After months of revelations about the extent of sexual violence and harassment taking place in and outside of the workplace, women are wrestling with what comes next. The Atlantic is, too. Yesterday, over 100 people—including a few local Masthead members—gathered at The Atlantic’s offices in Washington, D.C. to talk about #MeToo. The journalists on the panel—Atlantic writers and editors who have focused on these issues—debated some of the movement’s most difficult questions. In today’s issue, we distill a few of the highlights.
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The Unanswered Questions of #MeToo
Atlantic writers Megan Garber, Caitlin Flanagan, and Gillian White discussed a few key points of tension that have emerged from the #MeToo movement. One point of tension: the writers’ ages. Caitlin comes from an earlier generation.
Can, and should, different types of sexual assault and harassment be categorized and separated?
Caitlin Flanagan: I don’t think this movement can accomplish anything without categories because the solutions to all these different types [of sexual assault and harassment] will be radically different. The guy who indecorously, rudely, assumedly, grabbed someone's rear end is substantively different from the guy who is forcing ongoing sexual contact with a woman for her to keep working there.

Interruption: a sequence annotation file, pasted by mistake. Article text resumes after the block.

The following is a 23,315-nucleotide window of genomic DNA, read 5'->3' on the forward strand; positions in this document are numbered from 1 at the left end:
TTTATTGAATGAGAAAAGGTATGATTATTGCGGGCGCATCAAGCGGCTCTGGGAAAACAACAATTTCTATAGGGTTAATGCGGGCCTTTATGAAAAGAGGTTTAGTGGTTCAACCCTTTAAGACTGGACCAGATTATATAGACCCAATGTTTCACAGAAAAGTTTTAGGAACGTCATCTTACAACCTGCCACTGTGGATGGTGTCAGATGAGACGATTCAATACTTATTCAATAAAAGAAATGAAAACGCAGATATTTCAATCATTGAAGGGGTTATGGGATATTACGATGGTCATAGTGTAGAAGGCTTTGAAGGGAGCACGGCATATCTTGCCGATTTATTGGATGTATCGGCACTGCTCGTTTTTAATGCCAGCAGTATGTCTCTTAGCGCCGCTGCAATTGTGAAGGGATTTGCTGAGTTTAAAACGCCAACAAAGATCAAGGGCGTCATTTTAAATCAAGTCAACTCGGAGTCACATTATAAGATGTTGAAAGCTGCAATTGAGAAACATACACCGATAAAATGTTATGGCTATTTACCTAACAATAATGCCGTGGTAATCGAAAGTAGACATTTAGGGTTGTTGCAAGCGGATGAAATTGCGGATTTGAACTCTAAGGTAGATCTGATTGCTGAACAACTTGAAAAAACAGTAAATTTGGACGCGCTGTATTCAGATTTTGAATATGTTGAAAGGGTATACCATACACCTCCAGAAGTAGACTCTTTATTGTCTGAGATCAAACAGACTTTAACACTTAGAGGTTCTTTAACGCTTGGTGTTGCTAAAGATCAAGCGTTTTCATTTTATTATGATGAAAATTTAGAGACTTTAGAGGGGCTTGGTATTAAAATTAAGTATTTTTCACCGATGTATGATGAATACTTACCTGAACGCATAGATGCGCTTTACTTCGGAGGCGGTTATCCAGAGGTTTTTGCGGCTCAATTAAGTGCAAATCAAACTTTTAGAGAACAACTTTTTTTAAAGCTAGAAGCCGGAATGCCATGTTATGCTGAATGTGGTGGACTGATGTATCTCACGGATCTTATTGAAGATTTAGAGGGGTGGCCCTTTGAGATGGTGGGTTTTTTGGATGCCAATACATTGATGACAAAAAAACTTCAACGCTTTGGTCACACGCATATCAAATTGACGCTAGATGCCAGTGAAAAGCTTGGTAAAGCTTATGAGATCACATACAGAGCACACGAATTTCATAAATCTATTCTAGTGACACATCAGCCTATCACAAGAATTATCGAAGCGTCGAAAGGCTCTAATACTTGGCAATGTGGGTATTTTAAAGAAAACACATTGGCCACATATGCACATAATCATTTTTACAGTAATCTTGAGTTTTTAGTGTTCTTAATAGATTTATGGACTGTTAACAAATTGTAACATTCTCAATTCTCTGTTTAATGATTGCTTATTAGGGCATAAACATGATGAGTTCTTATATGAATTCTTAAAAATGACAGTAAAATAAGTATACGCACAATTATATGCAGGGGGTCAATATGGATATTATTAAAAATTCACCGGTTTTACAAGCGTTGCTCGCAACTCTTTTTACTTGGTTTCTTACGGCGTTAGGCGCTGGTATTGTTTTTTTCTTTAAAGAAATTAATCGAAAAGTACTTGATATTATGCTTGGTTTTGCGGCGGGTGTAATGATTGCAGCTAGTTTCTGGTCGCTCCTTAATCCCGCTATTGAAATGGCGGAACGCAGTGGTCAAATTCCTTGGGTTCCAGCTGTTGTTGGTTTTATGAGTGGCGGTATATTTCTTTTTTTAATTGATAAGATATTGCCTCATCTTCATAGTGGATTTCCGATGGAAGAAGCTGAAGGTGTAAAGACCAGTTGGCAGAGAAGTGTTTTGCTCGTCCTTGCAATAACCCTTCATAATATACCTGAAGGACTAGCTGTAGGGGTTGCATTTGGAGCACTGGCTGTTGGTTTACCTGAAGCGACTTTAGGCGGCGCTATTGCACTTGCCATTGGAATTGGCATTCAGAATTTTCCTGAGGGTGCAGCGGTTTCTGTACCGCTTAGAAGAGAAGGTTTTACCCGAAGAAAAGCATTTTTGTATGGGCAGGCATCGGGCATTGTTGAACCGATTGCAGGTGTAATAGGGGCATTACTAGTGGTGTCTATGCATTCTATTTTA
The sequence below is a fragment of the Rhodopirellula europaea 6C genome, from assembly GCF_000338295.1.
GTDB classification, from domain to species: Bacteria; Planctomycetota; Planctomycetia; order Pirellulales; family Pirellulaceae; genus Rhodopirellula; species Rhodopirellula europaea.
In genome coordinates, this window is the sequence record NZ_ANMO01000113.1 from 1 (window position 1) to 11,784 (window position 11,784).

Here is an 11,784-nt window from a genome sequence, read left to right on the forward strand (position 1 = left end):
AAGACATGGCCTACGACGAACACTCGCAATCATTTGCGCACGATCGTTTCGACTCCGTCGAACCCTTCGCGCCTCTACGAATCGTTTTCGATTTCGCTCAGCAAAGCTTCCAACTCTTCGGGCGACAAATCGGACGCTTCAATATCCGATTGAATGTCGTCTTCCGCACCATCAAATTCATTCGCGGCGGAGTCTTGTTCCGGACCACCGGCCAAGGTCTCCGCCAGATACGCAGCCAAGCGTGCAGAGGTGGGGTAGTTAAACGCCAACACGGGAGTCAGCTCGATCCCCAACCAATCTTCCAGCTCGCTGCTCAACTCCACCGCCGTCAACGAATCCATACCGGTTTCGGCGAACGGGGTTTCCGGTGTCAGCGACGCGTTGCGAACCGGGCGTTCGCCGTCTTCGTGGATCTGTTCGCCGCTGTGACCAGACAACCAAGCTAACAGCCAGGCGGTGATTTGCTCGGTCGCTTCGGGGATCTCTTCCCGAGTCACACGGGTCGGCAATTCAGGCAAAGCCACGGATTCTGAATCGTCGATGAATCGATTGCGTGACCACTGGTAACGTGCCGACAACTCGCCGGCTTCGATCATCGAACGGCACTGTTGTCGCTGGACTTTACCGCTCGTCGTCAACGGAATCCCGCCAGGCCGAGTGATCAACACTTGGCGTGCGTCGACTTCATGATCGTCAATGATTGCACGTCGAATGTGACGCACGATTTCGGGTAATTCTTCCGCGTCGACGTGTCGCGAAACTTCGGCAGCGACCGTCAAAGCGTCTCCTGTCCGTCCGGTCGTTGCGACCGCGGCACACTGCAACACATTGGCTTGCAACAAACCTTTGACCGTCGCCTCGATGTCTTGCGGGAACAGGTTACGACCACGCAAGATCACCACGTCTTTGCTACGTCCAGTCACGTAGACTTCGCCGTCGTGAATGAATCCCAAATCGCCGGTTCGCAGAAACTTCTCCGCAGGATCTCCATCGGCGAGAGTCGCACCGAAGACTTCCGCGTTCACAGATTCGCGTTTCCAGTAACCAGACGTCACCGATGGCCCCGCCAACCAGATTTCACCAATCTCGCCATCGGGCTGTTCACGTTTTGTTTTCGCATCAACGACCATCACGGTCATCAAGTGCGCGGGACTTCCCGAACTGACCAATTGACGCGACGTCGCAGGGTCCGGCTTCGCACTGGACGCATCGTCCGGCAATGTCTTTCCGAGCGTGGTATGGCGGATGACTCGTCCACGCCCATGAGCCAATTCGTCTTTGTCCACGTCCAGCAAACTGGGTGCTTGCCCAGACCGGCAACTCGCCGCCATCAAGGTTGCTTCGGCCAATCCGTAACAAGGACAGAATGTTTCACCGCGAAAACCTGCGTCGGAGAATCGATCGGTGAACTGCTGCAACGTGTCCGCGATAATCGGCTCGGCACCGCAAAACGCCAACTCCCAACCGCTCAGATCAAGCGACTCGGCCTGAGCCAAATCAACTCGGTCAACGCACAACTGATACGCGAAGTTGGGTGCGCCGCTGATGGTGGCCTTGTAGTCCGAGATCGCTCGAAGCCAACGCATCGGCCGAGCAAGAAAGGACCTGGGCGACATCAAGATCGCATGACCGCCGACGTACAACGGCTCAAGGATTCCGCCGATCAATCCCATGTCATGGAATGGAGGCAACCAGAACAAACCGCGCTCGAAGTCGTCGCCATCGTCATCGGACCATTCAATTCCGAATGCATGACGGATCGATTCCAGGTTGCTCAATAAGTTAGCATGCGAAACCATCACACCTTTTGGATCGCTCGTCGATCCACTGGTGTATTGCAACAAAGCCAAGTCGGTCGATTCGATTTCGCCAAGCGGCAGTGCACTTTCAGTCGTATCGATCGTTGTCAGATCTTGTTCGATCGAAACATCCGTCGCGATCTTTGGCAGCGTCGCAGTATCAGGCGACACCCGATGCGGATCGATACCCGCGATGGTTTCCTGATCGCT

But in our culture, and in our modern ways of thinking, we are very opposed to hierarchies. One reason is that we feel like certain stories get erased, and certain stories don't get listened to.
There is also the question of who gets to be on the hierarchy, and who's not on the hierarchy. The category of, “You have to sleep with me, or you don't have this job,” is a particular category that Human Resources should handle differently than, “He made me feel uncomfortable at the Xerox machine. He told a story that I didn't like to hear.”
But suffering—that is a profound word. We should never get to a point that anyone doesn't feel that their suffering is valid.
Gillian White: But I think that's exactly what the hierarchy does. I spent maybe a month after the Weinstein story broke listening to women tell me stories about their experiences.
For the first week, no woman was calling to tell me something that happened to her. They were always like, “Oh, I witnessed this bad thing at work.” And then I would say, “Did you ever experience anything?” And they'd be like, “Oh, no, nothing to that level.”
I'd just keep talking to them, and they would tell me really awful things that had happened to them. Violent things, scary things.
In this moment, there is danger in saying, “This is really bad, and this is medium-bad, and this isn't bad at all, just deal with it.” There are a lot of women who are taught to just sit around and deal with it, especially for the sake of their careers, who are going to lock themselves into that medium-to-not-that-bad place for really bad things. And then those things are going to happen to more and more women.
In Babe’s story about Aziz Ansari and “Grace,” the pseudonymous accuser said she gave Ansari signals to stop but didn’t explicitly say “no.” What makes that kind of sexual interaction so challenging to interpret? Is there a generational divide?